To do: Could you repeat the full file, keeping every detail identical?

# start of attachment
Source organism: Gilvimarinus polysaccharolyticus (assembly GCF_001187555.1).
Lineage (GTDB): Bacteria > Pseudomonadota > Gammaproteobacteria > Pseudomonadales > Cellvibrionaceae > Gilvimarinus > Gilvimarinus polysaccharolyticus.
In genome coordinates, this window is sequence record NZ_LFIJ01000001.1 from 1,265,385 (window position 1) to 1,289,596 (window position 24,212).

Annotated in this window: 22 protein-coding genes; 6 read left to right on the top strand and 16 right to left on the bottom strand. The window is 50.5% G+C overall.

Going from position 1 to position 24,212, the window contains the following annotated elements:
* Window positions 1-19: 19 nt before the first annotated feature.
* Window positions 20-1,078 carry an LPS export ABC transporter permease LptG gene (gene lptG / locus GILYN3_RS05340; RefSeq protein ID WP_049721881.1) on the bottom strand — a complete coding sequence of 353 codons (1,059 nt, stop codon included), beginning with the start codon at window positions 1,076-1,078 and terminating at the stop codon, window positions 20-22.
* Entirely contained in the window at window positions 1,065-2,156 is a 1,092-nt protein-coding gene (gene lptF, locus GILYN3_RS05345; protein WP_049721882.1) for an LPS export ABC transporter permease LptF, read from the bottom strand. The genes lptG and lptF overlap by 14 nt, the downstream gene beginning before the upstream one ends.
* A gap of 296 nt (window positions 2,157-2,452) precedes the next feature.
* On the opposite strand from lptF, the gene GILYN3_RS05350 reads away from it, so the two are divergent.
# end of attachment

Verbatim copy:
Source organism: Gilvimarinus polysaccharolyticus (assembly GCF_001187555.1).
Lineage (GTDB): Bacteria > Pseudomonadota > Gammaproteobacteria > Pseudomonadales > Cellvibrionaceae > Gilvimarinus > Gilvimarinus polysaccharolyticus.
In genome coordinates, this window is sequence record NZ_LFIJ01000001.1 from 1,265,385 (window position 1) to 1,289,596 (window position 24,212).

Annotated in this window: 22 protein-coding genes; 6 read left to right on the top strand and 16 right to left on the bottom strand. The window is 50.5% G+C overall.

Going from position 1 to position 24,212, the window contains the following annotated elements:
* Window positions 1-19: 19 nt before the first annotated feature.
* Window positions 20-1,078 carry an LPS export ABC transporter permease LptG gene (gene lptG / locus GILYN3_RS05340; RefSeq protein ID WP_049721881.1) on the bottom strand — a complete coding sequence of 353 codons (1,059 nt, stop codon included), beginning with the start codon at window positions 1,076-1,078 and terminating at the stop codon, window positions 20-22.
* Entirely contained in the window at window positions 1,065-2,156 is a 1,092-nt protein-coding gene (gene lptF, locus GILYN3_RS05345; protein WP_049721882.1) for an LPS export ABC transporter permease LptF, read from the bottom strand. The genes lptG and lptF overlap by 14 nt, the downstream gene beginning before the upstream one ends.
* A gap of 296 nt (window positions 2,157-2,452) precedes the next feature.
* On the opposite strand from lptF, the gene GILYN3_RS05350 reads away from it, so the two are divergent.